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Re: Adding MIDI APIs to Audio WG Charter (was: MIDI enumeration (was: Re: getUserMedia use cases))

From: Joseph Berkovitz <joe@noteflight.com>
Date: Wed, 1 Feb 2012 17:30:59 -0500
Cc: "Tom White (MMA)" <lists@midi.org>, Doug Schepers <schepers@w3.org>, Robin Berjon <robin@berjon.com>, public-audio@w3.org, Dom Hazael-Massieux <dom@w3.org>, jussi.kalliokoski@gmail.com
Message-Id: <BF9C4D60-05A8-46AF-94E9-AFACD09E47BA@noteflight.com>
To: Chris Wilson <cwilso@google.com>
I just want to point out that most music scoring programs (including ours) don't use GM, but include their own bespoke synth, because of the problems with lack of consistency in GM playback (and as Chris found, sometimes its outright unavailability).  Consistent playback is super important in most of these applications, since scores are inevitably tweaked to sound good with the particular playback synth used by the author and the program is seen as broken if these qualities do not come through in some other user's environment.

This problem extends to other music applications other than digital audio workstations (DAWs), in particular most training/education programs, as it's very hard to create educational content in these apps that does not wind up strongly relying on the musical character of a particular synth.  Consequently most include some sort of self-contained synthesizer.

DAWs are kind of the major exception to this issue since they are often used by one user on one machine, to create a particular work which is then rendered into audio using that machine's installed MIDI rig.

So while I think MIDI output is indeed very important, for the apps that were cited as "more likely the use case for GM", I think these are actually rather unlikely to use GM.  Rather, they are likely to perform MIDI content through a JS-based synthesizer (based on an audio API in the browser of course) whose playback characteristics are known up front.

... .  .    .       Joe

Joe Berkovitz

Noteflight LLC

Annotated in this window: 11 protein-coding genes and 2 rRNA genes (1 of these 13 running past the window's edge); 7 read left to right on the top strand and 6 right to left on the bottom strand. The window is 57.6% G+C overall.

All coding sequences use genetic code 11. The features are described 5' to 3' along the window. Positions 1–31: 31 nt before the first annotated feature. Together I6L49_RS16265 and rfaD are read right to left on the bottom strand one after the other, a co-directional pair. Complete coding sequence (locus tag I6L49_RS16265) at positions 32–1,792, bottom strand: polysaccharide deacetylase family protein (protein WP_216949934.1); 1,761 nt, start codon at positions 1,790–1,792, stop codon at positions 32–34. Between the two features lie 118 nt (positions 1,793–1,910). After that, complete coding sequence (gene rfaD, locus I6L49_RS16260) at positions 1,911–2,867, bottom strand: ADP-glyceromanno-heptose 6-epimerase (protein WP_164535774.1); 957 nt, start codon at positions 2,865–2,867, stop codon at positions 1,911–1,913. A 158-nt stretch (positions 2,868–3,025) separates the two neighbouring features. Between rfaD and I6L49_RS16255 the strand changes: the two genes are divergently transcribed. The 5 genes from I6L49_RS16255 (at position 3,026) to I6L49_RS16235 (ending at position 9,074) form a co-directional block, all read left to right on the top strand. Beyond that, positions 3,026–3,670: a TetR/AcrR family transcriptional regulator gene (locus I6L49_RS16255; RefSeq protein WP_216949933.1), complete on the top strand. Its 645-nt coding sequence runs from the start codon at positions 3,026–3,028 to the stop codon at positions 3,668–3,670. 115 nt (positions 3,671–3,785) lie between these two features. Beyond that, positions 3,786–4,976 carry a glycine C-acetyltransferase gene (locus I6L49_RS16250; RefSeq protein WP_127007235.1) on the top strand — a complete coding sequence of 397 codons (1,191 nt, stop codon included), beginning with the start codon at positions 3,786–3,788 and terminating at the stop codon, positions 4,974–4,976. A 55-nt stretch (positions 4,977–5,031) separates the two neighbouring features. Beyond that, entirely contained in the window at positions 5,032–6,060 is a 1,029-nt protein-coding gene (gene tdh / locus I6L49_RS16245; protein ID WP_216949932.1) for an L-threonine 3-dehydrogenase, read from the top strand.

84 Hamilton St, Cambridge, MA 02139
phone: +1 978 314 6271

On Feb 1, 2012, at 5:11 PM, Chris Wilson wrote:

> Hmm.  In a brief browse around my OSX machine, it seems it doesn't install a GM virtual MIDI device; when I try to play a .mid, I have to download the Quicktime 7 player.  I don't know if Windows installs a virtual device or not?
> (You make a good point - music creation programs, music scoring programs, music training/education programs, etc. are more likely the use case for GM, and the first two would be more likely to use the MIDI APIs than just trying to play a .MID through an <audio>.)
> On Wed, Feb 1, 2012 at 1:51 PM, Tom White (MMA) <lists@midi.org> wrote:
> Chris,
> >>> It seems like most of the "use GM" cases have been reduced in importance by the easy use of audio files (i.e., streaming or pre-loading a high-quality audio file isn't crazy in terms of bandwidth like it used to be).  <<<
> Yes, GM was once seen as a way for content developers to distribute music across large platforms with minimal bandwidth... but I'm not suggesting it for that purpose.
> I'm thinking about applications that use MIDI because they want MIDI, such as music creation programs, music scoring programs, music training/education programs, etc. Some of those may need custom sound renderers, but others have been able to get by just fine with GM... and since GM renderers already exist on hundreds-of-millions of Macs and PCs (including all new ones being sold) I think browsers should expose them.
> Tom White
Received on Wednesday, 1 February 2012 22:31:31 UTC

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